Guest Opinions: Delivering Authenticity with Confidence
County councilman sheds light on the importance of orginality.
I'll admit it: I'm a big geek and a bit of a nerd. I often default to using newfangled terminology whilst making obscure references at the drop of a hat.
I love measurability, predictive modeling, case studies, best practices, and peer-reviewed journal articles.
But they also nauseate me.
They nauseate me when they are plagiarized rather than cited, mimicked rather than referenced.
Here in our region, we have so many resources, great people, and huge potential, yet we still get stuck in a sort of self-deprecation, even when we are innovating or pushing forward on big ideas, we sometimes act like the pre-teen who desperately researches, duplicates, and wears a pre-fashioned identity.
Exacerbating this identity dissonance are those who cling to the facsimile as if they alone are the genuine discoverers, acting as gatekeepers to a special club where only they decide who belongs, competing against the other tribes as if acting out a poorly executed interpretation of James Merendino's "SLC Punk!"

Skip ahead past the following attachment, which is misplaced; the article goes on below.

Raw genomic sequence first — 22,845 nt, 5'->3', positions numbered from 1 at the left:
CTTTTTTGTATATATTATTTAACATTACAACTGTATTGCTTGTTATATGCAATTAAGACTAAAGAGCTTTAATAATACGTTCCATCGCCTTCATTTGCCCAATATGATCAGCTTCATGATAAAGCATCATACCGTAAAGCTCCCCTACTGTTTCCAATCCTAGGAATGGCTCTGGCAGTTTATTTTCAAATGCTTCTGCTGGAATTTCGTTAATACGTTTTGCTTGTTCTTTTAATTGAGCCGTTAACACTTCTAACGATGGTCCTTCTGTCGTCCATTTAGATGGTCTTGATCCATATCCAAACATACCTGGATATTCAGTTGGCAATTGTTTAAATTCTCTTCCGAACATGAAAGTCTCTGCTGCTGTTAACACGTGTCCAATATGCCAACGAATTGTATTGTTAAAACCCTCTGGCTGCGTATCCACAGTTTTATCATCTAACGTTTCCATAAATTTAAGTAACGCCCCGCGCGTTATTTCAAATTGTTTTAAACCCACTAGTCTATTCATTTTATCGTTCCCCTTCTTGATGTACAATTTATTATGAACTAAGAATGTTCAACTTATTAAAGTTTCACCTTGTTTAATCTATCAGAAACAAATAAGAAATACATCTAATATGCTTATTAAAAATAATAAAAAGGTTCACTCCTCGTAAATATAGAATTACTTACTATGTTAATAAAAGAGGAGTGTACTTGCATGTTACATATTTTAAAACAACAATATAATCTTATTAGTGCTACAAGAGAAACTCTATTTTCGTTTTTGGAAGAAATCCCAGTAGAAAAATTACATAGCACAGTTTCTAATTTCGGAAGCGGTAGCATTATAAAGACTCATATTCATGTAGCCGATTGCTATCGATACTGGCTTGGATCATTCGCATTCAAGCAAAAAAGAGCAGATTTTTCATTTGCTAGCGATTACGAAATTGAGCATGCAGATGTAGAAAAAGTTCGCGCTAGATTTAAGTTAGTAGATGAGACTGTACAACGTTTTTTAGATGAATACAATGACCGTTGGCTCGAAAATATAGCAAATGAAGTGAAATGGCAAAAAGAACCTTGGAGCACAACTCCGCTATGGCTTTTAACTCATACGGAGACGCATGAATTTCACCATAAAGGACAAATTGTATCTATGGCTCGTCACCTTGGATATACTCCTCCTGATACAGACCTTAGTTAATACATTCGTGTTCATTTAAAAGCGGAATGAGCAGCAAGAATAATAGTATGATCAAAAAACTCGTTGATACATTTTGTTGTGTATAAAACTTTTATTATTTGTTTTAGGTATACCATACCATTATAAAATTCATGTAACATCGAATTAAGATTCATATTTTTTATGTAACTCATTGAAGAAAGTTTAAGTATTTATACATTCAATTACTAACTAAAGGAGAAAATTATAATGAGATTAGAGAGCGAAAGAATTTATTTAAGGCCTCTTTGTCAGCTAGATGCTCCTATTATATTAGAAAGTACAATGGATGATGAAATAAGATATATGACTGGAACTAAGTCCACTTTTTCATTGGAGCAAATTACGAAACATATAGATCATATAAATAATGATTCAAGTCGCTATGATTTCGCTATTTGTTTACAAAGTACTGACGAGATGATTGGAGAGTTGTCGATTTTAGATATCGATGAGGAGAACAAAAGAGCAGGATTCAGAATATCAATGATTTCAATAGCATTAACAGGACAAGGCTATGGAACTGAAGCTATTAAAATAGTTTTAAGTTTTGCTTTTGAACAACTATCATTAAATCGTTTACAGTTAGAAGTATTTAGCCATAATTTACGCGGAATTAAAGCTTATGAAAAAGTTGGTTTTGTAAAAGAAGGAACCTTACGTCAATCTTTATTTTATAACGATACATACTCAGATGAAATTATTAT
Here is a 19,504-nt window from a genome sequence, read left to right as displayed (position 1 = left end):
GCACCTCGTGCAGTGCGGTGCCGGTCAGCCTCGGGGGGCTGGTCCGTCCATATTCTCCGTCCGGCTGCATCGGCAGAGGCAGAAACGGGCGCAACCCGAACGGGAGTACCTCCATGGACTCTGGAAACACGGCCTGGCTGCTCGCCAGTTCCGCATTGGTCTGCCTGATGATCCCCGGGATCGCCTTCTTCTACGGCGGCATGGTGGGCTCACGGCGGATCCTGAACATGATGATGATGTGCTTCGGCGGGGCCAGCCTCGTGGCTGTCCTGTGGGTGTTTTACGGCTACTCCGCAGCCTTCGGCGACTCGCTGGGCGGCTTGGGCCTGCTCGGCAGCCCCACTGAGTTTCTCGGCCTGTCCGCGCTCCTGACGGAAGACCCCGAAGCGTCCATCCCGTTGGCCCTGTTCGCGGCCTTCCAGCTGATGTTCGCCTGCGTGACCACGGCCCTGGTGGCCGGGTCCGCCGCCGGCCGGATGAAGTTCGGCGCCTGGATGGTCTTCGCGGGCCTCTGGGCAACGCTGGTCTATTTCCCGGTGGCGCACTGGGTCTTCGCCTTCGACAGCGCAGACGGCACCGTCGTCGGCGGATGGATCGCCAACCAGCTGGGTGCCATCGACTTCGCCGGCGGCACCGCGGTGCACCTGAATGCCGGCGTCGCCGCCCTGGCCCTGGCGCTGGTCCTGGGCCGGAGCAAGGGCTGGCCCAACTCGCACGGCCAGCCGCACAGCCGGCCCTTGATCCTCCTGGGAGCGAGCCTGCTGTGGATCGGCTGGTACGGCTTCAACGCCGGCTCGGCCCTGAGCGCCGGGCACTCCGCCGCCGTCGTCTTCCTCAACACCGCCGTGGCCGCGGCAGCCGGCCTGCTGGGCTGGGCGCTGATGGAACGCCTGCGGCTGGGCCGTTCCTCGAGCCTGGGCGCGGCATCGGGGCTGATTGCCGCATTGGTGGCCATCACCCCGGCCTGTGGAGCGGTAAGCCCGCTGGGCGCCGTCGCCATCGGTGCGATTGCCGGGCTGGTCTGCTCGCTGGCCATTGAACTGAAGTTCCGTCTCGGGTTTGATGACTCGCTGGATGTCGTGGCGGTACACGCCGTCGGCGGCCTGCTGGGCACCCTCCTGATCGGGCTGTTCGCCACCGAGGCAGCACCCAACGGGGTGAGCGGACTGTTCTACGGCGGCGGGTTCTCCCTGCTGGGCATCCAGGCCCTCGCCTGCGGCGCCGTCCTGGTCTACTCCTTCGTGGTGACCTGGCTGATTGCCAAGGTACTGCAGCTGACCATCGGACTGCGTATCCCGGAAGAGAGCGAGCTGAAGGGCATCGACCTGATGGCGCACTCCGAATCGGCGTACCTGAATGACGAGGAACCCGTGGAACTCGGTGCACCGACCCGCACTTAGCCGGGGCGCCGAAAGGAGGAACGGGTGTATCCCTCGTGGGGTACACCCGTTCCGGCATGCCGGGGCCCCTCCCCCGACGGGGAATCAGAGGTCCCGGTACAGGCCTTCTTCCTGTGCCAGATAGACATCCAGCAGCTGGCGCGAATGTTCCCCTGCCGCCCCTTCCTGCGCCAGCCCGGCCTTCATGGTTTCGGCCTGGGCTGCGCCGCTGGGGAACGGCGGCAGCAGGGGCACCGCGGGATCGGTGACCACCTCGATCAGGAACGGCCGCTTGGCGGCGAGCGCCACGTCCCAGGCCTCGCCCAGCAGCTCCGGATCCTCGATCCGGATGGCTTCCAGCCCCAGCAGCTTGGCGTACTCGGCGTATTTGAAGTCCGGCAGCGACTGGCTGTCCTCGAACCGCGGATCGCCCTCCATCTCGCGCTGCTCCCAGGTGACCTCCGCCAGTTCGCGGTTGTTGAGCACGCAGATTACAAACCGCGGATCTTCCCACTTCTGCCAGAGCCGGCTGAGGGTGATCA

We simply lack the confidence in defining our own style, rooted in our own origins, persuasions, and particulars, opting instead to imitate what our more popular relatives (Pittsburgh, Boulder, et al.) are doing.
For those foodies, artists, or brewers out there: imagine your creation as being a carbon copy of another recipe or technique that is all the rage.
Sure, it can still be great, but there is nothing about 'you' in its design or output.
I didn't move to Erie to simply experience another region, nor am I a big fan of poseurs or replicas. I want the real thing. I want what is authentic, but more than that, I want that authenticity delivered with confidence, no matter how different it is from the in-crowd down the street.
Furthermore, any regional effort or project needs to be open-source. If you're going to try and patent it and impose farcical restrictions — even in cases where we all created it — then we won't buy it, and we certainly won't trust it.
When we do something for our neighborhoods, our boroughs, our cities, and our region, let's do it because we understand the issue and we understand ourselves, and because the solution is our solution.
We might use similar materials or ingredients found elsewhere, but our creation should be uniquely and reflectively ours.
Jay Breneman, Erie County Council – District. www.jaybreneman.org.